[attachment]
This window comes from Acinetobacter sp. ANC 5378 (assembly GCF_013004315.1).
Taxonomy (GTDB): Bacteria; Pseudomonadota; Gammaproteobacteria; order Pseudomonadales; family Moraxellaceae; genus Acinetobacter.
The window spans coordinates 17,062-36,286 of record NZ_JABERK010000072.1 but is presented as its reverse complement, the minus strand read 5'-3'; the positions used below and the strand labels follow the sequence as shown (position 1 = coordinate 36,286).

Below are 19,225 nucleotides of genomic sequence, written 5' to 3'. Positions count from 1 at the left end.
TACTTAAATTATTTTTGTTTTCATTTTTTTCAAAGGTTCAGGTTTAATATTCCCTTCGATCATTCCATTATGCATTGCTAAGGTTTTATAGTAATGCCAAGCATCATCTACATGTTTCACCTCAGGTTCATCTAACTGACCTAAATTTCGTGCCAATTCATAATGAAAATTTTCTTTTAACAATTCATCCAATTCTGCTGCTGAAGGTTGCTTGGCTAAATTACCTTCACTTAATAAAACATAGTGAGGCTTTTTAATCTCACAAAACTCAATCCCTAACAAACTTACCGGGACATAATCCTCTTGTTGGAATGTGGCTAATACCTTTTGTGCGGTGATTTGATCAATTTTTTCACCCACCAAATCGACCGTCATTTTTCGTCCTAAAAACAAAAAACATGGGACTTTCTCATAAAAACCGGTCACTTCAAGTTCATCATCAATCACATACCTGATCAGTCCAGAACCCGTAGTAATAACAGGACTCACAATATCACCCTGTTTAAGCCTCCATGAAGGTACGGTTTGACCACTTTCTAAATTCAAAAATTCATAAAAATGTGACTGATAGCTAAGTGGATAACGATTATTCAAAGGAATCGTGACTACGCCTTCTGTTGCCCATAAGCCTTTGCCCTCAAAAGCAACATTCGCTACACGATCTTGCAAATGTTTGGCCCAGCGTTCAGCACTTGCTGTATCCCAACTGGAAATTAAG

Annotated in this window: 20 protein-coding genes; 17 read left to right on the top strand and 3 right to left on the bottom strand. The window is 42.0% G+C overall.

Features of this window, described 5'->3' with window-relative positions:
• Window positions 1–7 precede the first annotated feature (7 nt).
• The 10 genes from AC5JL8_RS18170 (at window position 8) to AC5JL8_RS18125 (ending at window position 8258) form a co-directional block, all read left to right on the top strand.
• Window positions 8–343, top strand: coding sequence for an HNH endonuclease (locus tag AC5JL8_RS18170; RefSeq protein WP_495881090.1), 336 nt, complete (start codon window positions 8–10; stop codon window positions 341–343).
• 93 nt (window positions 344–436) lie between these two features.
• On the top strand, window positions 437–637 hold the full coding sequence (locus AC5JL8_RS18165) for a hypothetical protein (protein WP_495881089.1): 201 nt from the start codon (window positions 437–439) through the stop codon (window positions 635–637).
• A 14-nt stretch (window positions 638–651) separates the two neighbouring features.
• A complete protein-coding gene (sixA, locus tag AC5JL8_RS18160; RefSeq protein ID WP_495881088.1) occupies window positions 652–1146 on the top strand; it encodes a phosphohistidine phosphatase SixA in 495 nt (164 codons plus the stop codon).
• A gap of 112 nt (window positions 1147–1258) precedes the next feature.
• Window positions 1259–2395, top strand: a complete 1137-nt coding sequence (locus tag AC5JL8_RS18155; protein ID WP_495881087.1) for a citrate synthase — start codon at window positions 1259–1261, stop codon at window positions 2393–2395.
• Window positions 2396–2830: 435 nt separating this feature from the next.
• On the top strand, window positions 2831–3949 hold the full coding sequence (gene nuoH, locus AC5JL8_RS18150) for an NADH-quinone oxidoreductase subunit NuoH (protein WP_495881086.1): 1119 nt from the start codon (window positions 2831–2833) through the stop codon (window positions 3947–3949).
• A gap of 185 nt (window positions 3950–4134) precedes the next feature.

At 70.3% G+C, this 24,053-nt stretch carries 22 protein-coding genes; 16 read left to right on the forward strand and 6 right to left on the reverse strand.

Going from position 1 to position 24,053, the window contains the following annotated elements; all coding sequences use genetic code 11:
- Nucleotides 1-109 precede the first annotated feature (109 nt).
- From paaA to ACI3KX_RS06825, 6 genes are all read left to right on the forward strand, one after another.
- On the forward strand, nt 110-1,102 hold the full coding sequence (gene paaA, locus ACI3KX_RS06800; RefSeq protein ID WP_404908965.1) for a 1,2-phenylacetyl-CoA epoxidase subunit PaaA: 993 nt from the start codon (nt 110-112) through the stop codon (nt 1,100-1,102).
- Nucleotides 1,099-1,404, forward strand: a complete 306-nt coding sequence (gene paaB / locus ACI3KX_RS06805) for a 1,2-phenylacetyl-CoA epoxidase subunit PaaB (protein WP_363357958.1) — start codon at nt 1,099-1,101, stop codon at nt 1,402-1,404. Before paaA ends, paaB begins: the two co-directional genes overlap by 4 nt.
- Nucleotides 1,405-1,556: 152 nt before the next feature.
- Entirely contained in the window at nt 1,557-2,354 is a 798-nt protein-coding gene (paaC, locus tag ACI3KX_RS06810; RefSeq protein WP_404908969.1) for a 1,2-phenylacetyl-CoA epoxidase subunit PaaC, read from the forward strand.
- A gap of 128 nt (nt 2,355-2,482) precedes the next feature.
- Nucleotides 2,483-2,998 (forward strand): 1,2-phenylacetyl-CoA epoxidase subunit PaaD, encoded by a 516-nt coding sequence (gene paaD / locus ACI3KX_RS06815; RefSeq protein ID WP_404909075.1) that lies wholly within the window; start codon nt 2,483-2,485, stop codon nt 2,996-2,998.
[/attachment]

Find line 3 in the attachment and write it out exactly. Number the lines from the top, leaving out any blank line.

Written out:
The window spans coordinates 17,062-36,286 of record NZ_JABERK010000072.1 but is presented as its reverse complement, the minus strand read 5'-3'; the positions used below and the strand labels follow the sequence as shown (position 1 = coordinate 36,286).